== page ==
Who's Lying, Who's Self-Justifying? Origins of the He Said/She Said Gap in Sexual Allegations

Video Description:
The Woody Allen sex scandal of 2013 triggered a national conversation on who to believe, with people lining up on each side as if they knew what really happened. Based on recent research on how people navigate the often tricky waters of sexual negotiation, Dr. Carol Tavris shows that it is entirely possible in some sexual assault cases neither side is lying, but instead both sides feel justified in their positions. This talk was considered one of the best ever given at The Amazing Meeting.

WI - Former sheriff's deputy (Jeffrey Hilgers) charged with sex assault, child porn

Jeffrey C. Hilgers
Jeffrey C. Hilgers
Original Article


By Ed Treleven

A former Dane County sheriff’s deputy who allegedly began a sexual relationship with a woman while she was in a jail diversion program was charged Thursday with second-degree sexual assault.

Jeffrey C. Hilgers, 42, of Madison, who resigned in August 2013 from the Dane County Sheriff’s Office, was also charged with seven counts of possessing child pornography, which was allegedly discovered on his computer as investigators searched it for evidence related to his alleged relationship with the former inmate.

According to a criminal complaint filed Thursday, Hilgers began a relationship in April 2013 with a 42-year-old woman who was in the Pathfinders Jail Diversion Program .

According to the complaint, at the time that Hilgers and the woman first met, she was an inmate in the Dane County Jail and he was assigned to the housing units where she was incarcerated. But the relationship didn’t begin until later, when the woman was at home on the diversion program.

State law forbids sexual contact between correctional officers and inmates because of the supervisory role the officers have over the inmates. In recent years, several guards have been convicted of having sexual relationships with inmates at state prisons.

Guards or correctional staff who have sex with inmates can be charged with second-degree sexual assault.

Hilgers appeared in court Thursday and was released on a signature bond. His lawyer, Brian Hough, declined to comment .

According to the complaint:

The woman told Pathfinders program manager Fran Augustine in May 2013 that she was in a relationship with a sheriff’s deputy who knew she was in Pathfinders.

The woman met with investigators and said that there was nothing going on between her and Hilgers while she was in the jail, where she said she hardly talked to him. But they ran into each other in April 2013 at Capitol Centre Foods and began talking, then exchanged phone numbers and email addresses. They met for coffee that day.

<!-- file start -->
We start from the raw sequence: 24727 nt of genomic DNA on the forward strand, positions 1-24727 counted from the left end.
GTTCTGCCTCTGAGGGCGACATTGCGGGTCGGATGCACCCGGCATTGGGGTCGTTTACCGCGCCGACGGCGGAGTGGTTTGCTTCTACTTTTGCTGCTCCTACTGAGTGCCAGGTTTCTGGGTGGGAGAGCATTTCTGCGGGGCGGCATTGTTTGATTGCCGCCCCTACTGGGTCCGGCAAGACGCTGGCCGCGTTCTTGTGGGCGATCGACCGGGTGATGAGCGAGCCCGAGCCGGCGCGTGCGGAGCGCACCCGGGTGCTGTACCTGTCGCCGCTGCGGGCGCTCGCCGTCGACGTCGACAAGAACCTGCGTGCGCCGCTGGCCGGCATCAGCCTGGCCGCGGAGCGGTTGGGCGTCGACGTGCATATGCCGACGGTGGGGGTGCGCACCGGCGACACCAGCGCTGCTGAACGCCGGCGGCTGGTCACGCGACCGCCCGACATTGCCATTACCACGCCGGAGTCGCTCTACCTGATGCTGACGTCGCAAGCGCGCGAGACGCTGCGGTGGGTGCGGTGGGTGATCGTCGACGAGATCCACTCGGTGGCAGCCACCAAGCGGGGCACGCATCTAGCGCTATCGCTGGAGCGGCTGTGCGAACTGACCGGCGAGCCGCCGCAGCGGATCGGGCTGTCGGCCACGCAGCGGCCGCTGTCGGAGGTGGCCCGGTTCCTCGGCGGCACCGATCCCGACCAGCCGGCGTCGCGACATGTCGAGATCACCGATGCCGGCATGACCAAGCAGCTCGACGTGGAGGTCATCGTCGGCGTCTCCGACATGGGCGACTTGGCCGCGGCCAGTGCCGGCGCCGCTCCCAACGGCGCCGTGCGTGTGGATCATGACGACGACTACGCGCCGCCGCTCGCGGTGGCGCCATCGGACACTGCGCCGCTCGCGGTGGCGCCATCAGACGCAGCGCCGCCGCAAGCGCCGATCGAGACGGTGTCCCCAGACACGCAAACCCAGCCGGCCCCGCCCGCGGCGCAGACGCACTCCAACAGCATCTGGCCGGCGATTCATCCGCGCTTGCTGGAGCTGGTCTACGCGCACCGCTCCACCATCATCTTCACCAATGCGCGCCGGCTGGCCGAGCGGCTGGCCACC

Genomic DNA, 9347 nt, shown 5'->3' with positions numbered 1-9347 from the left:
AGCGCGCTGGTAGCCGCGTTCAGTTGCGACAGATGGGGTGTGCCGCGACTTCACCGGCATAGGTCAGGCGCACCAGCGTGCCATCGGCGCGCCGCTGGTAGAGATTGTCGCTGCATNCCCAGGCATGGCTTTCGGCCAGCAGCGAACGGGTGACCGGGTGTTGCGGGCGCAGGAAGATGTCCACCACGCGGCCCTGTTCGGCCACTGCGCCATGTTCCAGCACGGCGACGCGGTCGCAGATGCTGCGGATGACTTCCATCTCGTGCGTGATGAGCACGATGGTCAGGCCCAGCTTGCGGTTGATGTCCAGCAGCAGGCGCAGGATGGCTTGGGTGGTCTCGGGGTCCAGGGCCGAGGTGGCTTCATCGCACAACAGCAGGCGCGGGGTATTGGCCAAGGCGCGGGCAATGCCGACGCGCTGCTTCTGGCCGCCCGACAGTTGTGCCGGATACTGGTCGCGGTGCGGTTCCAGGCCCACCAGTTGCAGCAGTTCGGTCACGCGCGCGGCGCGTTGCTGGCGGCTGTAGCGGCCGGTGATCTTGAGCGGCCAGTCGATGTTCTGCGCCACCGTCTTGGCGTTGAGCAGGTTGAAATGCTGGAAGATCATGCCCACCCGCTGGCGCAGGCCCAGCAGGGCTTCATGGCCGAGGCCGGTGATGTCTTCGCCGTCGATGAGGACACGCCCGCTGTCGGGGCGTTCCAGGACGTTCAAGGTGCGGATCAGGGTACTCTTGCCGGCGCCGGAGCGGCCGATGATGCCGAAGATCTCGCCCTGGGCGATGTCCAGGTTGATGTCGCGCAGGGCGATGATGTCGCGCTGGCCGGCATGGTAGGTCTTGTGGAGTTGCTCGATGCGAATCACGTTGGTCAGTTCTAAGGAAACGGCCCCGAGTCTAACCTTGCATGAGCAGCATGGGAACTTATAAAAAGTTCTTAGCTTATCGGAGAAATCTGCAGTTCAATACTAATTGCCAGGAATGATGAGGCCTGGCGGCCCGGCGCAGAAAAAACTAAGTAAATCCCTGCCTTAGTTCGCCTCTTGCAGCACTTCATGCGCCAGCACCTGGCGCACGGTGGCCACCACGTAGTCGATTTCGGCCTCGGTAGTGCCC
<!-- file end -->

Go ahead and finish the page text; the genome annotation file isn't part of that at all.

During the interview with investigators, the woman also said, “I just am so afraid that he’s going to get in trouble here and it’s really unwarranted.”

In the weeks that followed, their relationship included sex, she said, but she said she never felt as though he used his position as a sheriff’s deputy to pressure her into sex.

Hilgers told another sheriff’s deputy about the relationship on May 30, 2013, and said that nothing had happened while the woman was in the jail. Hilgers told Deputy Gerald King that the woman was supposed to get off the jail diversion program around April 30, 2013, but her release date was extended.

King told investigators that Hilgers didn’t seem to realize the gravity of the situation until King told him that the woman was still an inmate.

Hilgers told investigators that when he learned that the woman’s release date had been extended, he decided he couldn’t wait any longer and began to see her.

As part of the investigation, investigators got a search warrant and seized two computers from his house, looking for evidence of communication between Hilgers and the woman. A search of the computers turned up eight images considered to be child pornography.

Hilgers is alleged to have possessed the child pornography in July 2011, prior to an April 2012 change in state law that made child porn possession punishable by a mandatory minimum three years in prison.

For crimes before the change in law, there was a mandatory minimum three-year prison sentence, but the old law allowed judges to impose a lesser sentence or place offenders on probation if they believe the sentence is “in the best interests of the community and the public will not be harmed.”